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Closing the gap with the Doubleneck guitar

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December 31, 2010

The Doubleneck guitar from Veillette Guitars benefits from unique new neck geometry which ...

The Doubleneck guitar from Veillette Guitars benefits from unique new neck geometry which allows the twin necks to be positioned closer to each other, and is said to weigh in lighter than some single neck models

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Probably the most famous example of a twin neck guitar is the Siamese SG used by the likes of Jimmy Page and Don Felder – the Gibson EDS-1275. With its new Doubleneck guitar, Veillette Guitars has managed to narrow the gap between the two necks in a lightweight package to offer a more comfortable experience for the player. Angular bridges also mean that the guitarist can pick hard or strum wildly on the upper 12-string section without fear of accidentally encroaching on the 6-string's domain.

Even though guitarists are limited to owning just two arms, having access to more than one instrument set up on one guitar body can be very useful indeed. The Doubleneck offers the choice of 12-string and 6-string playability in a configuration that brings the two necks closer together, allowing for lighter construction and a smaller body. The instrument also sports a unique neck geometry, where the two necks are rotated axially.

"Essentially, what this means is that the necks are tilted in opposite directions from each other (along their lengths)," Veillette's Martin Keith told Gizmag. "The advantage is that the direction of approach is not the same for each neck, which allows them to be put closer together without interference."

When strumming or picking on the 12-string, the player's hand doesn't come into contact wi...

The bridges are also set at an angle, which is said to result in improved playability for the right hand. This means that when strumming or picking on the 12-string, the player's hand doesn't come into contact with the other neck's strings, but should move around in the air above it. Of course, there's no uncomfortable stretching or reaching, either – also a bonus.

Although there are numerous opportunities to customize, the standard hardware includes TonePros bridges, an extra-light aluminum 6-string tailpiece, dual magnetic pickups for each neck, the striking open-style headpieces and the newly-released Gotoh "Stealth" tuners. Keith told us that in addition to being very light and being positioned to the rear of the headpiece, the new tuners also offer some intriguing features such as an anti-backlash adjustment for the worm gear.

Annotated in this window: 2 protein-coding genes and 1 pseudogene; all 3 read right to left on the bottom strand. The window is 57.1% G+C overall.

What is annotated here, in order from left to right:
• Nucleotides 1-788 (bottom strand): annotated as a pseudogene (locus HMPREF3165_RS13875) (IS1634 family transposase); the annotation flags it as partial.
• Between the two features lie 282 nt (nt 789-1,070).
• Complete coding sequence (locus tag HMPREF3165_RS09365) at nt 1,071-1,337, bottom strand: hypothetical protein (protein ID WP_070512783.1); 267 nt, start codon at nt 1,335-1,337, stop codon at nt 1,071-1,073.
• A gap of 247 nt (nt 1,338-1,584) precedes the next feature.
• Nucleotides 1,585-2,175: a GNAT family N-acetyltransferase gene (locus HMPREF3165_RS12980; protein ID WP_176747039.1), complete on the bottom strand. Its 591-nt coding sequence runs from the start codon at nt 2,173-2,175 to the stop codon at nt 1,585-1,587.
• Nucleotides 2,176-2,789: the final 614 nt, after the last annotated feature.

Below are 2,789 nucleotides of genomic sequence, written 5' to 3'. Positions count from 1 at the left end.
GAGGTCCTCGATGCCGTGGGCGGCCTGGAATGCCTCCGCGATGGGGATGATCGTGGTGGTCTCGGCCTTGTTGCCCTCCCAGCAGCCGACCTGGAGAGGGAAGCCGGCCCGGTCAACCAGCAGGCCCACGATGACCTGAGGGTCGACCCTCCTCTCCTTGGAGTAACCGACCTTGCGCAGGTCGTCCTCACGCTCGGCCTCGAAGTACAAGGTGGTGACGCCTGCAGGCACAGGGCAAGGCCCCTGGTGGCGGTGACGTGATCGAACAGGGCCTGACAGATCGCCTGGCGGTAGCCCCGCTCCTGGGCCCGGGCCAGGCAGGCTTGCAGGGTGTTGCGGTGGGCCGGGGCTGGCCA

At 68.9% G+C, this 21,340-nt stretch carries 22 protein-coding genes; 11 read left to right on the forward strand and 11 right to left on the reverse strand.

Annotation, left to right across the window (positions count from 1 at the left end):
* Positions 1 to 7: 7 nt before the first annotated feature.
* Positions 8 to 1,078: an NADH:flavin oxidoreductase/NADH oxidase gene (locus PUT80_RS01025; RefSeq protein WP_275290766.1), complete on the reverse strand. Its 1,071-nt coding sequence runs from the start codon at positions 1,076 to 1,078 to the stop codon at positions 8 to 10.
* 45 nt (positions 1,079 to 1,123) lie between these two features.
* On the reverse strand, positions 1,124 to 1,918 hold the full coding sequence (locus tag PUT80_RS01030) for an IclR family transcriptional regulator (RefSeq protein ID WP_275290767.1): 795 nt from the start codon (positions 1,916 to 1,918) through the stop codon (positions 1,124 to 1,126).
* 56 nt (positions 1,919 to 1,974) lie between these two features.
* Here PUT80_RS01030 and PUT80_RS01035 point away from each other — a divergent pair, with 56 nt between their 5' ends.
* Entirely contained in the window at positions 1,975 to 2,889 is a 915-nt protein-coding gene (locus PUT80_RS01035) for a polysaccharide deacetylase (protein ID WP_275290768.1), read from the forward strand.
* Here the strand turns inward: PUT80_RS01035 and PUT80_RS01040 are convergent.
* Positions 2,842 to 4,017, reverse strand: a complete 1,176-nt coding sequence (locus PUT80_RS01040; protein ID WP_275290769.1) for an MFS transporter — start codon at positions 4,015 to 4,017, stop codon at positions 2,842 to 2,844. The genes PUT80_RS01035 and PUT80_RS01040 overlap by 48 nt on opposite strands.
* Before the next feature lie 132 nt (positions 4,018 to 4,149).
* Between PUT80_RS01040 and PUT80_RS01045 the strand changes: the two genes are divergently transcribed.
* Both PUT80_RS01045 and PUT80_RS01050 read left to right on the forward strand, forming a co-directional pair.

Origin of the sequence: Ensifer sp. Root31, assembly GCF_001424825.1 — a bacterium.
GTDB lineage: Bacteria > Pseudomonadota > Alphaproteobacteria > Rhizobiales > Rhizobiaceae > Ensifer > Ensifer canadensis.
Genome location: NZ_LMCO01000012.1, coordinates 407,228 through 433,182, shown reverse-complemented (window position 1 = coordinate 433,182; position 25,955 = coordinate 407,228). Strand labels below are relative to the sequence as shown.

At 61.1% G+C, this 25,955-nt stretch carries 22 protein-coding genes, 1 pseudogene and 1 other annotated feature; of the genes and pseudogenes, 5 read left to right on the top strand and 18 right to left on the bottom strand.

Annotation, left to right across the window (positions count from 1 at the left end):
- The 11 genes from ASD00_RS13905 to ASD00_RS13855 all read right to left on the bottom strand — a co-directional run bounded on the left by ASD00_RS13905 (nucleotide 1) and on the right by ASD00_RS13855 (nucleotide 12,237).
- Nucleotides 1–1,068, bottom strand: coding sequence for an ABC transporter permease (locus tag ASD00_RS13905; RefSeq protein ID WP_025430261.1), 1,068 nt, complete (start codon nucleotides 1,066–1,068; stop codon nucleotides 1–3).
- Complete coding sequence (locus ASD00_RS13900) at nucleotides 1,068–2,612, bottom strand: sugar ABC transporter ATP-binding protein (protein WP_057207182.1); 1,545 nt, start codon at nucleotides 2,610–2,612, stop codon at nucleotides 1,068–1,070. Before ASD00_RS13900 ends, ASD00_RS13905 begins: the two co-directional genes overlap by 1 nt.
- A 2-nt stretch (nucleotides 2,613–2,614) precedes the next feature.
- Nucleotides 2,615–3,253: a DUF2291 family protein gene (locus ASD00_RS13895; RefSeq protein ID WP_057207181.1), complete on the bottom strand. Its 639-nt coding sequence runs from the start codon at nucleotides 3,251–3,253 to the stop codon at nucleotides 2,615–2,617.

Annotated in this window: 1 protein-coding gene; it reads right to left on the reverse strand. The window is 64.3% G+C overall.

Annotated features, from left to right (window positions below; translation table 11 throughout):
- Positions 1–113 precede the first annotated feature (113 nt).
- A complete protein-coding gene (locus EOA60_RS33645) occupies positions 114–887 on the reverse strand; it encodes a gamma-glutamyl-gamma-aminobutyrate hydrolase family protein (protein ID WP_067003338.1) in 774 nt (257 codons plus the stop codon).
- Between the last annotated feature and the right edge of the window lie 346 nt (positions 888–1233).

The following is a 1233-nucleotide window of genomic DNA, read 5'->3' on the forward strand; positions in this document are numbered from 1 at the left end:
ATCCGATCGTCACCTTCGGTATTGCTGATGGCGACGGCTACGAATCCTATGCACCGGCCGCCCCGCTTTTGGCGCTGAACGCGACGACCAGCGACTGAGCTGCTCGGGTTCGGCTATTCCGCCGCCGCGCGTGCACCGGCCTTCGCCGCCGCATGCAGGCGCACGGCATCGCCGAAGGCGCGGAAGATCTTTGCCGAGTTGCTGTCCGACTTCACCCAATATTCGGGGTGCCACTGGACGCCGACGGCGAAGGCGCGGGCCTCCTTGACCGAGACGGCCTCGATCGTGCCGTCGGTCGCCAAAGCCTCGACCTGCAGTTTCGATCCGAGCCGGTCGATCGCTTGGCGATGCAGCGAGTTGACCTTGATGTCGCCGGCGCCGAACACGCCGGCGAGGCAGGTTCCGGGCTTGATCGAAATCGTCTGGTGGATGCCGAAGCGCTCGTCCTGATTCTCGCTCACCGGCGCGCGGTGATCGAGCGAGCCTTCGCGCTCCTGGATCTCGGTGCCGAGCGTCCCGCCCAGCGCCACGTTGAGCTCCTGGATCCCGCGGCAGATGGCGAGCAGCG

Electronics options

The electronics on each build is essentially a custom job, created to suit each player, but prototyping the instrument led to the development of some specialized approaches. "One involves using a fader-style blend control to mix the necks, rather than a simple 3-way switch," explained Keith. "This allows the player to balance relative volumes of both necks, rather than simply choosing one, the other, or both."

"Another wiring scheme we developed is specific to an instrument with combined magnetic pickups and acoustic-style piezo bridges," he continued. "With this wiring, a push/pull switch enables a wiring mode which assigns the acoustic flavor to either neck and the electric flavor to the other – so, the player can quickly go from matching sounds on both necks to a split acoustic/electric doubleneck.

"Finally, for magnetic/piezo combinations, and even for all-magnetic guitars, we offer a customized dual-channel active mixing preamp, which allows a wide range of possible volume, tone, and mixing combinations without the volume drop, loading or interaction between controls that is typical of the extended wiring schemes in most doublenecks."

There are numerous Doubleneck custom configurations open to players – the company is currently finishing a 7-string/14-string variation for example – and pricing starts at just below the US$6,000 mark. Each instrument is built to order and has a lead time of about 4-5 months.

About the Author
Paul Ridden While Paul is loath to reveal his age, he will admit to cutting his IT teeth on a TRS-80 (although he won't say which version). An obsessive fascination with computer technology blossomed from hobby into career before the desire for sunnier climes saw him wave a fond farewell to his native Blighty in favor of Bordeaux, France. He's now a dedicated newshound pursuing the latest bleeding edge tech for Gizmag.   All articles by Paul Ridden
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